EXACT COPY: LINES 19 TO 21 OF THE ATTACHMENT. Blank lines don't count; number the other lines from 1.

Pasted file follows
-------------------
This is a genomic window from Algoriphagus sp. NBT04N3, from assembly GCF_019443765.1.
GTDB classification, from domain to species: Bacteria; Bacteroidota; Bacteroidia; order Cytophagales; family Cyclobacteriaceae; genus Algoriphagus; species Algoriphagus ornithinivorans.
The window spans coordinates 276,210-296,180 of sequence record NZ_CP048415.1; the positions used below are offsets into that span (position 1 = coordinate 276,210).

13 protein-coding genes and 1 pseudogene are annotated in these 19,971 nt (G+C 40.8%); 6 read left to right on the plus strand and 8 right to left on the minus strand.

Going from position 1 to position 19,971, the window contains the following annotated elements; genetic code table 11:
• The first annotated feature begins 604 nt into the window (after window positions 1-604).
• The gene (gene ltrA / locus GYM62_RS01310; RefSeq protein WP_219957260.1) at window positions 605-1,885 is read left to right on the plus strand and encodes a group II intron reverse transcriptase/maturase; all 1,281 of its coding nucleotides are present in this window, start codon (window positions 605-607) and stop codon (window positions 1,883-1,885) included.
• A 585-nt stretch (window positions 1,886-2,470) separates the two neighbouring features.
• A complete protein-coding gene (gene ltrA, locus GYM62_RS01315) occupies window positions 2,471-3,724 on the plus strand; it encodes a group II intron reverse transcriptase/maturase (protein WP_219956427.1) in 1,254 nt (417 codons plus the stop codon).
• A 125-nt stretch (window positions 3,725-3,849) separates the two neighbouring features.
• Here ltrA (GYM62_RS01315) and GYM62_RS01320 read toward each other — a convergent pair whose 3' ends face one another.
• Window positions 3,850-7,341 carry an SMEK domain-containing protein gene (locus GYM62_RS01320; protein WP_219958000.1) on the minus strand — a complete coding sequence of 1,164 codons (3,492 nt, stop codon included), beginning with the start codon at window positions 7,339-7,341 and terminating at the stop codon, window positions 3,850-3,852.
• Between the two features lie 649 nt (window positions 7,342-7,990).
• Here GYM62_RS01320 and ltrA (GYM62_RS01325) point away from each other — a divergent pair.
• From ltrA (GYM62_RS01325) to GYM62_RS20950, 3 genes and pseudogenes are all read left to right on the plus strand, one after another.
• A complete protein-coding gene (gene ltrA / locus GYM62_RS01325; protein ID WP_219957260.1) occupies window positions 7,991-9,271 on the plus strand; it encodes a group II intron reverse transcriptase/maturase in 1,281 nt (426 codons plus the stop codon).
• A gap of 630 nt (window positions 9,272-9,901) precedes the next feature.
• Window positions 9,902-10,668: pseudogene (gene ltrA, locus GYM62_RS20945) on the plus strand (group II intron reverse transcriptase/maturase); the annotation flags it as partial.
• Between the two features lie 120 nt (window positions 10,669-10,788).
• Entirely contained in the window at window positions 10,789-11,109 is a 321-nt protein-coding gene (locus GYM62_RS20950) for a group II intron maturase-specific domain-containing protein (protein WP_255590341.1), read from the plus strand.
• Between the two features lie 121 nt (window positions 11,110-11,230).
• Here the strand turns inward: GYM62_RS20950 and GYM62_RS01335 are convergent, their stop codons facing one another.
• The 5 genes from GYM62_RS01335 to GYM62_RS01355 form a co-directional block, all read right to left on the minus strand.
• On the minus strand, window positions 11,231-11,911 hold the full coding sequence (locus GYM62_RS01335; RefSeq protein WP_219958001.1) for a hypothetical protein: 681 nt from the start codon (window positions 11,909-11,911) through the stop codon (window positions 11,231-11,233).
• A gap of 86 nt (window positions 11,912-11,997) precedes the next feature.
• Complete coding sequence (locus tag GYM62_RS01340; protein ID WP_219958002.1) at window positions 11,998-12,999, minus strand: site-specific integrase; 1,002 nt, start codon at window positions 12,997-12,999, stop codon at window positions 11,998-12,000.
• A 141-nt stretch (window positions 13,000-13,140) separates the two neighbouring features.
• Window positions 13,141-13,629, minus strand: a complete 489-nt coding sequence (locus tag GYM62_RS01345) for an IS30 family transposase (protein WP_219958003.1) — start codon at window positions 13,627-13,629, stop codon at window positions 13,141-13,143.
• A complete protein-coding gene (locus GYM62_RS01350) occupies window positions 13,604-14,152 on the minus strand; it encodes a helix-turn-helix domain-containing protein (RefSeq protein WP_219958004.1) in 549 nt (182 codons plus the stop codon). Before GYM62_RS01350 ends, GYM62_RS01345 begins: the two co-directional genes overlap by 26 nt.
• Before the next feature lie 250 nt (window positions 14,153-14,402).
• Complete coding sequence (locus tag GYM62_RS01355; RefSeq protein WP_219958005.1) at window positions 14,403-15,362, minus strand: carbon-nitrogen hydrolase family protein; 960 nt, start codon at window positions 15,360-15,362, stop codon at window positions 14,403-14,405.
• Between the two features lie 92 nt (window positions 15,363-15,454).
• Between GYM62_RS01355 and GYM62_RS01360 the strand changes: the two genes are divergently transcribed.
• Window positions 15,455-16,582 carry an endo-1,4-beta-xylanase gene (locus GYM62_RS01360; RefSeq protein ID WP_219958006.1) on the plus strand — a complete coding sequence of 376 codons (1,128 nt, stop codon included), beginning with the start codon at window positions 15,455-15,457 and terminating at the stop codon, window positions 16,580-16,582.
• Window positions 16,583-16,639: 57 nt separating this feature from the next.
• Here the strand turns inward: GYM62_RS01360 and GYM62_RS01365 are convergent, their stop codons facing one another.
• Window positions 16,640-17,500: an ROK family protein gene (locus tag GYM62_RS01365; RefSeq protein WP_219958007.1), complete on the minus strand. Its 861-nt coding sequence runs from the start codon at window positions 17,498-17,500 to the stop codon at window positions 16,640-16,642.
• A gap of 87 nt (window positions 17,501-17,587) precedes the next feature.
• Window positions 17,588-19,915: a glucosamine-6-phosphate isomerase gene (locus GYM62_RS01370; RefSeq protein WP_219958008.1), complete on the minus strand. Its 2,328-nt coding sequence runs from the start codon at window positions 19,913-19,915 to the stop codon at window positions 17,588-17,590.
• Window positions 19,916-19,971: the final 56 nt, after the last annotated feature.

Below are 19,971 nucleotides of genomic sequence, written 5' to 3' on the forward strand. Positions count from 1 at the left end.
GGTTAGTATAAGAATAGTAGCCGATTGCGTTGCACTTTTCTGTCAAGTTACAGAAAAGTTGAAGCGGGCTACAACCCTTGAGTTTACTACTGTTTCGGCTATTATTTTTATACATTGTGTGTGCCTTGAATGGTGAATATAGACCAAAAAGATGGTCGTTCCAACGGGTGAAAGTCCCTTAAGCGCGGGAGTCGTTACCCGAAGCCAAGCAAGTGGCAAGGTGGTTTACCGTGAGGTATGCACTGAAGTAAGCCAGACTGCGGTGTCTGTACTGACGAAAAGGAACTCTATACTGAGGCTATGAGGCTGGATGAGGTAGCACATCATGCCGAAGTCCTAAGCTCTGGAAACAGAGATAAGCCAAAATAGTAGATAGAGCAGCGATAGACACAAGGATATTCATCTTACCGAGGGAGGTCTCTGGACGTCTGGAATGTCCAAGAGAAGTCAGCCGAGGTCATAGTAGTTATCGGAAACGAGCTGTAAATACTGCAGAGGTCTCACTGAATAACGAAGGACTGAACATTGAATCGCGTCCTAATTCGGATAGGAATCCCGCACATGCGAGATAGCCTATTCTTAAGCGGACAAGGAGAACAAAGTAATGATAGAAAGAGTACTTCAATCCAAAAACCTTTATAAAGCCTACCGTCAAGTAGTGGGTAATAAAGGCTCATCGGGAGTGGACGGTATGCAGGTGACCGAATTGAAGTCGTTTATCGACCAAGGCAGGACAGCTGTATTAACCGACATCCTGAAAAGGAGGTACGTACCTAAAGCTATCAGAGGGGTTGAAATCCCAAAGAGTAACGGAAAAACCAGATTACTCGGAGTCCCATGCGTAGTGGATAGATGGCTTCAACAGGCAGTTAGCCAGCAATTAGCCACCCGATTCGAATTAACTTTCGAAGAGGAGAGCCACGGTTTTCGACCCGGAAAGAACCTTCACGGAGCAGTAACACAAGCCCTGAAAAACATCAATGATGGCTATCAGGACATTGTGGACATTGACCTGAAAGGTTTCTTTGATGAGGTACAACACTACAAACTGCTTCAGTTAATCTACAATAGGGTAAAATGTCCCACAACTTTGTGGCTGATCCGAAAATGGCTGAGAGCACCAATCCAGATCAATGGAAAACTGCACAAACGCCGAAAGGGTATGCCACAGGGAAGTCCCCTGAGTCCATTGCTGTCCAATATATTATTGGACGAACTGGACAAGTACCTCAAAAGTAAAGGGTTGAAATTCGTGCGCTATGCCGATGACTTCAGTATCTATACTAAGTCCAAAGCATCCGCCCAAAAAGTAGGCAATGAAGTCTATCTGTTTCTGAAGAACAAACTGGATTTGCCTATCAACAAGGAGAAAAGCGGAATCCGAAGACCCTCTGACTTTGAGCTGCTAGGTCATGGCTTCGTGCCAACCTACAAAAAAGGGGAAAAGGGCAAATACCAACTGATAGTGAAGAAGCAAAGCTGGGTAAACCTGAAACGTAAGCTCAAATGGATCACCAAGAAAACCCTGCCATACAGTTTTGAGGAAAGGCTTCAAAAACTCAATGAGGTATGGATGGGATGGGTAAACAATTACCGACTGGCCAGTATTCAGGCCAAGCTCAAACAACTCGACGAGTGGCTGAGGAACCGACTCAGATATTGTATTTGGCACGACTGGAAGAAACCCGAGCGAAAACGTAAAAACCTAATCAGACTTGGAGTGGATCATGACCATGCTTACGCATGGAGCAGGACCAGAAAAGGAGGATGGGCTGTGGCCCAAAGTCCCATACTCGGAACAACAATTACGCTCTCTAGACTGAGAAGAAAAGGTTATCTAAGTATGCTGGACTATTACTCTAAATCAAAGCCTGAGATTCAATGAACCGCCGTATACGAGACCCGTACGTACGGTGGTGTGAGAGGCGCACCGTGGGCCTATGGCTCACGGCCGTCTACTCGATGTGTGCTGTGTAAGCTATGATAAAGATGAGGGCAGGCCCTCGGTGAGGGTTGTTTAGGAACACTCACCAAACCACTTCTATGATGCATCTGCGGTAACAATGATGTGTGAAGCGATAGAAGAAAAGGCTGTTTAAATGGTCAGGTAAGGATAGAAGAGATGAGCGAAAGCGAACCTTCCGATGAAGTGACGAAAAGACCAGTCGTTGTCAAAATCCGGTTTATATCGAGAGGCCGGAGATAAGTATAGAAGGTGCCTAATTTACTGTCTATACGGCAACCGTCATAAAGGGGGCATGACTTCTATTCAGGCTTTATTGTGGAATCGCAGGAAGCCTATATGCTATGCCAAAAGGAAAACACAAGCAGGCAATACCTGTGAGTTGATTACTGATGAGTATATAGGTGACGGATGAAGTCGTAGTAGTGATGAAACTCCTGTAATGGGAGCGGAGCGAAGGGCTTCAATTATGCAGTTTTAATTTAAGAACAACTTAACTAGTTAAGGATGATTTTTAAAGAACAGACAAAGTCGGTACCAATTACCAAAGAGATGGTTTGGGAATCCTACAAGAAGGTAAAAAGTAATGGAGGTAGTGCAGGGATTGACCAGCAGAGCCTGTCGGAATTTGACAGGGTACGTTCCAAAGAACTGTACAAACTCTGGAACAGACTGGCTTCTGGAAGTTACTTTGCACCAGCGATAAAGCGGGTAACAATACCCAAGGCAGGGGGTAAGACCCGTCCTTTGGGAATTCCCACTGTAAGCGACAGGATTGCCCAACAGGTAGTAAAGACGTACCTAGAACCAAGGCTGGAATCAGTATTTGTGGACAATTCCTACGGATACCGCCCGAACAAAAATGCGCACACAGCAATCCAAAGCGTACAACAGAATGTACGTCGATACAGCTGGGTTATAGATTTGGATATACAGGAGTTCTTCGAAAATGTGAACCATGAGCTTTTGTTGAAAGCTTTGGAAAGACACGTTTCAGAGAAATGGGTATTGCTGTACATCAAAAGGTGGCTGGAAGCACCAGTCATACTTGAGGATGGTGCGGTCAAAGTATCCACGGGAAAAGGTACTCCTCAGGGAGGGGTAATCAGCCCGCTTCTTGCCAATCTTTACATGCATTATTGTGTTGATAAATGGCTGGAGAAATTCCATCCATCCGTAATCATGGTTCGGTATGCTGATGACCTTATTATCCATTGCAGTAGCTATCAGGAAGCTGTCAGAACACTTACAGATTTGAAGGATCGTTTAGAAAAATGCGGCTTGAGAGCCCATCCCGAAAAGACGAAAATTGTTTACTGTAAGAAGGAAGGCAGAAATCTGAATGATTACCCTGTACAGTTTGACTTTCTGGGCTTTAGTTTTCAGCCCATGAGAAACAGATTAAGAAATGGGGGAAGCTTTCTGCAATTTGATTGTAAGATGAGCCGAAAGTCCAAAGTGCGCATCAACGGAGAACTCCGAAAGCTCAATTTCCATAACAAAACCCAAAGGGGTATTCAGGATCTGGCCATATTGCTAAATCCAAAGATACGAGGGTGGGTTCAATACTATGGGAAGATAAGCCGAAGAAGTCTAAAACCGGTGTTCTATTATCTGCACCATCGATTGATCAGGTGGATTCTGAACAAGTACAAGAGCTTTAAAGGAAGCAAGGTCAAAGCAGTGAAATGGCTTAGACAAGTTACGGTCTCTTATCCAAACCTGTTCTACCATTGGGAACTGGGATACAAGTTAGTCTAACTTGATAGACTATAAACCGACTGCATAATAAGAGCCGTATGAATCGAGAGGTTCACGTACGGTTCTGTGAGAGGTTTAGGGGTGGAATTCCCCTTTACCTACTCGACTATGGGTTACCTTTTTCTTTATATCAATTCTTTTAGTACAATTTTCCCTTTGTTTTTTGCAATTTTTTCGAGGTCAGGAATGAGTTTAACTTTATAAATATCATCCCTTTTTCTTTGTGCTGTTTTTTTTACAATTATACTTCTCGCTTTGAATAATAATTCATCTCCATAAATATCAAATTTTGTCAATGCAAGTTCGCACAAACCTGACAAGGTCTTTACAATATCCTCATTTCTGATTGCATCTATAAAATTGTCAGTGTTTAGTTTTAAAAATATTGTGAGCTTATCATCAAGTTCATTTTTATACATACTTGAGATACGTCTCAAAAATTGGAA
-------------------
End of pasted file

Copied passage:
• Between the two features lie 120 nt (window positions 10,669-10,788).
• Entirely contained in the window at window positions 10,789-11,109 is a 321-nt protein-coding gene (locus GYM62_RS20950) for a group II intron maturase-specific domain-containing protein (protein WP_255590341.1), read from the plus strand.
• Between the two features lie 121 nt (window positions 11,110-11,230).